Hacking the Project Pythia Cook-off with MyST Markdown

Group selfie of Project Pythia Cook-off participants.
Photo courtesy of Dr Debanjana Das

What is Project Pythia? #

Project Pythia is the education working group for Pangeo , a community platform for Big Data geoscience in which 2i2c operates a cloud hub. The core aim of Project Pythia is to spearhead the creation and curation of community-driven, open-source documentation, in the form of “cookbooks”, to enable the adoption of open, scalable and reproducible workflows for geoscientists.

What did 2i2c do? #

Jenny, James and Angus from the 2i2c team participated in the annual Project Pythia Cook-off 2024 , a hackathon where cookbook authors and collaborators can spend dedicated time on creating and maintaining their content using Jupyter Book and deploying their cookbooks with GitHub actions.

2i2c teamed up with the infrastructure breakout group during the hackathon, led by Katelyn FitzGerald (UCAR) and Kevin Tyle (University at Albany), and members of the Curvenote team also joined the group.

Day 1 #

2i2c deployed and demonstrated a dedicated BinderHub service for Project Pythia that allowed hackathon participants to “self-serve” images of their software environment, which were specified by including a list of packages in an environment.yml file placed in their GitHub cookbook repository. Participants could then pull the image from a container registry into their 2i2c hub (or indeed, any other JupyterHub server) to share and reproduce their computational environments with ease.

Screenshot of Project Pythia BinderHub service

Day 2 #

During the first half of the day, we quickly identified a number of issues that were proving to be a maintenance headache for the Project Pythia infrastructure group:

  • Configuration files for each cookbook were difficult to update at scale. Project Pythia currently have a gallery of over 30 cookbooks!
  • Changes to Sphinx-based themes inherited from upstream were prone to breaking custom Project Pythia branding downstream.
  • Executable content was not able to run on the Project Pythia’s dedicated BinderHub hosted on JetStream2 (operated by NSF).
  • Cookbooks frequently cross-referenced materials from other cookbooks to build upon pre-existing knowledge, but this was not easy to author and the reader experience was not as smooth as it could be.

Following the announcement that Jupyter Book 2.0 will use MyST last month, Rowan (Curvenote) and Angus (2i2c) delivered a compelling demonstration of the MyST ecosystem centered around modern web-first technologies (JavaScript/TypeScript) that offers improved interactivity and accessibility.

In the second half of the day, we decided to use the hackathon to explore migrating the Pythia cookbooks from using a Sphinx-based to a MyST-based document structure and engine. Within one afternoon, the group migrated four cookbooks to use MyST MD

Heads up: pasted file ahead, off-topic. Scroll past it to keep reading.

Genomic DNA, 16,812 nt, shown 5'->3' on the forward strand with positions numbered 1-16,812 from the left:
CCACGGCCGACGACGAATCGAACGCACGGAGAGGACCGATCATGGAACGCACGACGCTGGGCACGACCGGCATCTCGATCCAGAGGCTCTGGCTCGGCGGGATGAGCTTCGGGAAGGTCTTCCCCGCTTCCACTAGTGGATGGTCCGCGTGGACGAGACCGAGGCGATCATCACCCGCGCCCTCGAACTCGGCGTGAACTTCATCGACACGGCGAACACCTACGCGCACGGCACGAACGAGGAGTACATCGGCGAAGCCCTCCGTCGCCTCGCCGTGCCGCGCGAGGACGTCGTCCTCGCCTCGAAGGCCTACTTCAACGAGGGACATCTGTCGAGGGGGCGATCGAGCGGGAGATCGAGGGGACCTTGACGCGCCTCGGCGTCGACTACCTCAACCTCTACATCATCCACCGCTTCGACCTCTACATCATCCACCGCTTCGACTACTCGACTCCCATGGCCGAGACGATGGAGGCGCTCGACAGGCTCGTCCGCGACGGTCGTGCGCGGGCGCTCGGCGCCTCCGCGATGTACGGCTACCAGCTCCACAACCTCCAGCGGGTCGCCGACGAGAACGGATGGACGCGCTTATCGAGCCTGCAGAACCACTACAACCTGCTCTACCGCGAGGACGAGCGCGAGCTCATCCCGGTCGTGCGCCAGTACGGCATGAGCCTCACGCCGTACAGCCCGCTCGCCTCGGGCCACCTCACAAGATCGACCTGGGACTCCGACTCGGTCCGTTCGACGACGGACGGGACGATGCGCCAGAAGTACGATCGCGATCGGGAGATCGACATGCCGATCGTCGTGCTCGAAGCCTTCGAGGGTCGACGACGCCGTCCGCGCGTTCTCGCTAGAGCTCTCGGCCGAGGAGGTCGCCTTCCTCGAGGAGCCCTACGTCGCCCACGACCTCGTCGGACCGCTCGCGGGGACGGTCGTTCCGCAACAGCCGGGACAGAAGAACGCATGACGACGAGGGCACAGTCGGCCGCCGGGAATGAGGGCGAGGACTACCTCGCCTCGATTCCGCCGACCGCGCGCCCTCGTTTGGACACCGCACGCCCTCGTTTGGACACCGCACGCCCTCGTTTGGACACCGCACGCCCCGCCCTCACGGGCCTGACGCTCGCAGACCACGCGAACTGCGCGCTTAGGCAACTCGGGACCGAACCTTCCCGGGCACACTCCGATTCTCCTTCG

1. Pythia Foundations
  2. High Resolution Rapid Refresh on AWS
  3. Radar Cookbook
  4. Advanced Visualization .

Screenshot of a side by side comparison of the Sphinx (left) and MyST (right) based cookbook.

This moment was palpably exciting! It was evident that MyST MD supported backwards compatible content out of the box, which alleviated fears of sunk cost into existing Sphinx-based cookbooks. The migration workflow was as simple as executing the following commands

conda install mystmd


Day 3 #

We spent this day tackling support for managing a gallery of Project Pythia cookbooks at scale. See the Executable Books blog post for technical details on how we

Day 4 #

Looking to the future, we spent time reflecting on our experiences and discussing the potential, transformative impact MyST MD tooling could have in the hands of the scientific community at large, including the communities served by 2i2c. Knowledge-sharing based on static figures and PDFs would fall obsolete and give way to a dynamic, web-first approach to sharing interactive narratives backed by compute from a Jupyter server.

Throughout the course of the hackathon, the rate of iterated development for both end users of the community cookbook and the developers of the open-source tooling was astounding. For example, we were able to quickly expose small bugs ( e.g. support for HTML video tags ) in the MyST MD tooling, which were immediately fixed upstream and released within minutes. The feedback loop that connected the user experience with the software tooling was incredibly synergistic, with immediate impact both upstream and downstream that 2i2c hopes to continue replicating across many facets of their operations.

Beyond the Project Pythia Cook-off, the breakout group will continue conversations around strengthening their community of practice and hopefully advocating for wider adoption of MyST MD amongst the scientific community (say hello to some of our group members at SciPy 2024 in July!).

Acknowledgements #

  • University at Albany (NSF award 2324302): Led the funding acquisition, helped organize and facilitate the event
  • UCAR (NSF award 2324303): Led the planning and logistics for the event
  • 2i2c / Code for Science and Society (NSF award 2324304): Provided tailored compute services and on-site support
  • Curvenote: Contributed engineering cycles to MyST MD development.
Jenny Wong
Jenny Wong
Technical Content Developer
James Munroe
James Munroe
Community Success Manager
Angus Hollands
Angus Hollands
Open Source Infrastructure Engineer